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If your experience as a runner has been largely (or exclusively) on the road, it’s important to recognize the trails are different. You have hills, uneven terrain, and more to deal with when you run on the trails.
Running on the trails is a blast, but it’s generally a bit more demanding to run on the trails than to run on the road. So, if it’s your first time doing a trail race with us and/or you’ve never done any kind of trail running before, err on the side of caution. Do the 5K or 10K. Save the half marathon for your second or third trail race.
Unlike a typical road race with thousands of runners, our races are smaller, more intimate affairs. Our races usually see 200-300 people. So, if you’re expecting thousands of people and spectators, you’ll likely be disappointed.
This being said, we always have 2-3 aid stations on the course (that frequently play music), we always have 2-3 course marshals (if not more) that are friendly and often play music. We also include a trail treasure hunt as part of our races that gives all runners a chance to win some cool prizes.
In short, what we may lack in ‘numbers’, we try to make up for with ‘energy’. We really try to show you a good time and deliver a high quality ‘trail party’.
You can always count on massage at the end of our races, chilled, local microbrew, tons of snacks, Robot Dance Party providing music and entertainment, games, vendors providing samples, and more.
The trails are a wonderful, special, magical place that we’re very fortunate to have access to. In contrast to a road race where you typically see road closures and you have exclusive access, our races do not entail this kind of exclusive access.
This means we share the trails with other runners, cyclists, hikers, and critters that live in, on, or around the trails. Please keep this in mind when you’re out on the trails. Be kind, respectful, and share the trails. We’re lucky to spend time on them.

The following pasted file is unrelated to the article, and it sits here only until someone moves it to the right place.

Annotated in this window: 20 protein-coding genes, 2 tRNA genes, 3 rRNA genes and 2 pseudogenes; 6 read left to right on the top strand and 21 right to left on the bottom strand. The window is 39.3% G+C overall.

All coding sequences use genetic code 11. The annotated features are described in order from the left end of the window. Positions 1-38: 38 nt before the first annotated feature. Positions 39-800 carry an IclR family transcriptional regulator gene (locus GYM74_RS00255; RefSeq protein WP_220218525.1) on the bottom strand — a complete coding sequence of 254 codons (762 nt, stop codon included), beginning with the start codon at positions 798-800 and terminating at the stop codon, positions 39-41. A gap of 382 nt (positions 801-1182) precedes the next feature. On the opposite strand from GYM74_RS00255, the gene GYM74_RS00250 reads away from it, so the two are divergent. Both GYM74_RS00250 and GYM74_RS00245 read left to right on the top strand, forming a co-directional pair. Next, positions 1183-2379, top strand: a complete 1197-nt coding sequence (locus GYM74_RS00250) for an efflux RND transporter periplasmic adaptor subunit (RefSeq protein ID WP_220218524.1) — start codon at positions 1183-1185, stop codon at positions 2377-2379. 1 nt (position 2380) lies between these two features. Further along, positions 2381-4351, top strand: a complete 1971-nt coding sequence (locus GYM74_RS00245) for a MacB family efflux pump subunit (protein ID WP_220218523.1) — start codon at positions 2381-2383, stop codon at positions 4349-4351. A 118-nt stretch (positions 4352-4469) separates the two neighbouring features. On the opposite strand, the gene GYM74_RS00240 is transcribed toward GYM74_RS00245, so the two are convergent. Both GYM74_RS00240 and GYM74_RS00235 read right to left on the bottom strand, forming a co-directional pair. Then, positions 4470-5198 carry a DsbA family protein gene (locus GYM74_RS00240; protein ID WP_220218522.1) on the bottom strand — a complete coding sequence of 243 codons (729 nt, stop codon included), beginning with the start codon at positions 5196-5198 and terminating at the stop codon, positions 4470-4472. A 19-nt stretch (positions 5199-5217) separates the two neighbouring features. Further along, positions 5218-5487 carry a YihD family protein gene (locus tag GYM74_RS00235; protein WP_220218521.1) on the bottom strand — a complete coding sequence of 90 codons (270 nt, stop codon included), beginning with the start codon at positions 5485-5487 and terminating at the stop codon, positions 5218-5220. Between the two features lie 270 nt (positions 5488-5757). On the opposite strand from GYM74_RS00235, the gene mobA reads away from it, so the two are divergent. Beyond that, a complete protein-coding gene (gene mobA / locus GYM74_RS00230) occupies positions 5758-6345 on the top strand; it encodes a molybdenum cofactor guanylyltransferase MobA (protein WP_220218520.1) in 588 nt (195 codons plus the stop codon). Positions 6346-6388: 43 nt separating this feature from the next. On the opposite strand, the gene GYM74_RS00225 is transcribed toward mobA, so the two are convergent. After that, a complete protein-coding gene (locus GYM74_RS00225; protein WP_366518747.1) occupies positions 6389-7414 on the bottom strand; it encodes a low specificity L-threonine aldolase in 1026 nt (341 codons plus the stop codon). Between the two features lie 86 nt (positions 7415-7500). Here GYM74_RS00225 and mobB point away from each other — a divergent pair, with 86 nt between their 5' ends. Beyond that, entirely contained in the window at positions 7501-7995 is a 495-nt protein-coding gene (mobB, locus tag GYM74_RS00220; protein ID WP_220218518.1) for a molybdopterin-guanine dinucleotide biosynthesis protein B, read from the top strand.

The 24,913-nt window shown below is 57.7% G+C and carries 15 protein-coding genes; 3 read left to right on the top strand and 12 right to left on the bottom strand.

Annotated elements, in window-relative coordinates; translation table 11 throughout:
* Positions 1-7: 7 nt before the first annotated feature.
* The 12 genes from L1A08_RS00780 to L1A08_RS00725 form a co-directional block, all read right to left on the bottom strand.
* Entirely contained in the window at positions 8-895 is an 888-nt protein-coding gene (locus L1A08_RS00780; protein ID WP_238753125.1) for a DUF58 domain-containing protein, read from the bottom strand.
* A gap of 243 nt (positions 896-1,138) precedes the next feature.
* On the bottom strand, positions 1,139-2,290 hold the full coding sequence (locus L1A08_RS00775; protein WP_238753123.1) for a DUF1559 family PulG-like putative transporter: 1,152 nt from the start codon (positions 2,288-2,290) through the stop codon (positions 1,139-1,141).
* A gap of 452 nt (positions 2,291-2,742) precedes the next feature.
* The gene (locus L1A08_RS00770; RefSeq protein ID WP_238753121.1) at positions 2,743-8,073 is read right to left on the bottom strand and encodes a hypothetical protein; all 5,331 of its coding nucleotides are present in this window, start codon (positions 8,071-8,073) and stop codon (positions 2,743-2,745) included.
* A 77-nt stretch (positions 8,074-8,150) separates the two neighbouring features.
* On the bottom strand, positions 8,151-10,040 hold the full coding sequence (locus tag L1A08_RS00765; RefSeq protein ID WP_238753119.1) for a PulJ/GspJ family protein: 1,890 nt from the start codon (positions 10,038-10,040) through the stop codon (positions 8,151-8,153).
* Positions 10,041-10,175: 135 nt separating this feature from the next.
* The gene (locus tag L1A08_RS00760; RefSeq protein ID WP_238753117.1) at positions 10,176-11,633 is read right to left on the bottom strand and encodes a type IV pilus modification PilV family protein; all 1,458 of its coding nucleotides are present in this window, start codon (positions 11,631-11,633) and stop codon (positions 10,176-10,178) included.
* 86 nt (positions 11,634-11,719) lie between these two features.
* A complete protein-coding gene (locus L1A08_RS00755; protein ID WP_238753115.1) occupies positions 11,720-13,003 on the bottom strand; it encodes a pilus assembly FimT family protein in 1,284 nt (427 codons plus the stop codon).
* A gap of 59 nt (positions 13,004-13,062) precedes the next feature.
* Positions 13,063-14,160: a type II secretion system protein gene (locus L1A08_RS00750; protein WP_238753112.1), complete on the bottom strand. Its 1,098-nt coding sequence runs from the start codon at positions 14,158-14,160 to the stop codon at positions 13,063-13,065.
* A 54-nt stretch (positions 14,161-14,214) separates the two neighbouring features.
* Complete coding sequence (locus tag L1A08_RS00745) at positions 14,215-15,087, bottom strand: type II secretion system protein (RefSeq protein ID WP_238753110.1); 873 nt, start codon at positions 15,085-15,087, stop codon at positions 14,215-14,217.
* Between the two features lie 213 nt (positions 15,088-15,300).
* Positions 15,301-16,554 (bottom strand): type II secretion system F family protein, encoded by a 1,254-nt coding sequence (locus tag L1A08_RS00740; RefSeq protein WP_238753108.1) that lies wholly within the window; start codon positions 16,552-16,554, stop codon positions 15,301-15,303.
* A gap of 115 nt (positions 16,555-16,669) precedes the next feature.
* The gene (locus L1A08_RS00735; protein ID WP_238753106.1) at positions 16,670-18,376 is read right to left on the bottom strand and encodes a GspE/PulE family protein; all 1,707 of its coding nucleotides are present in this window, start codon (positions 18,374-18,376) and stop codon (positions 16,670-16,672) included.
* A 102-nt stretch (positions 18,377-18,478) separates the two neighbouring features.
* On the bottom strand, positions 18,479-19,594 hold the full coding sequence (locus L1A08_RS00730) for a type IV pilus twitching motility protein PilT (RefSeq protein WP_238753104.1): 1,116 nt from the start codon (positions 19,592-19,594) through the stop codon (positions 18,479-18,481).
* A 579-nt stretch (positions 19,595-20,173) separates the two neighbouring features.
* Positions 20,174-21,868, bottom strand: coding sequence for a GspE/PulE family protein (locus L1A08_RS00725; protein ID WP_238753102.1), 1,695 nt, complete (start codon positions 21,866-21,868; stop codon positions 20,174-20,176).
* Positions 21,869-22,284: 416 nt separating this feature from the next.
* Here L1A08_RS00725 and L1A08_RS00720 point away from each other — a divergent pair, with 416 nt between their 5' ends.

As a runner, it’s always a good idea to do some due diligence as race day approaches. It’s important to know where the race starts/ends, what the weather is going to look like, what’s being provided at the aid stations, etc.
This is PARTICULARLY important when it comes to tackling a trail race as there are simply more variables and challenges to consider. You may be running up and down hills. You may be dealing with uneven terrain. You may even encounter some critters!
We provide our runners with course maps via MapMyRun w/accompanying elevation charts, a downloadable PDF document w/turn-by-turn directions you can print, and lots of detail around the logistics of our races via email, our Facebook page, and more.
Take advantage of the all the information we provide and try to spend a little time getting acquainted with the course. Identify the tough hills. Get a better idea of what you’re tackling. If possible, get out to the park where the race is taking place and run a few miles on the trails.
A little due diligence can go a LONG way towards having a positive experience on race day!
Every day before one of our races, we spend hours marking our courses with colored flagging tape (yellow for 5K, blue for 10K, red for half marathon, black/white indicates you are going the wrong way). This is pretty common practice with most/all trail races.However, we have limited control over what happens AFTER we put down our course markings.
We do our best to communicate to the park where we’re hosting our races and communicate to anyone/everyone who uses the park that the markings are for a race and they are temporary in nature.
This being said, our markings do get tampered with on occasion. This may be because someone is annoyed by them. This may occur by accident.
Whatever the reason(s) may be for tampering with our course markings, it’s important to recognize that this can and does happen on occasion.
Fortunately, we do provide all our runners with printed cheat sheets that include turn-by-turn directions. We consider it MANDATORY for all our runners to have a printed copy when they head out.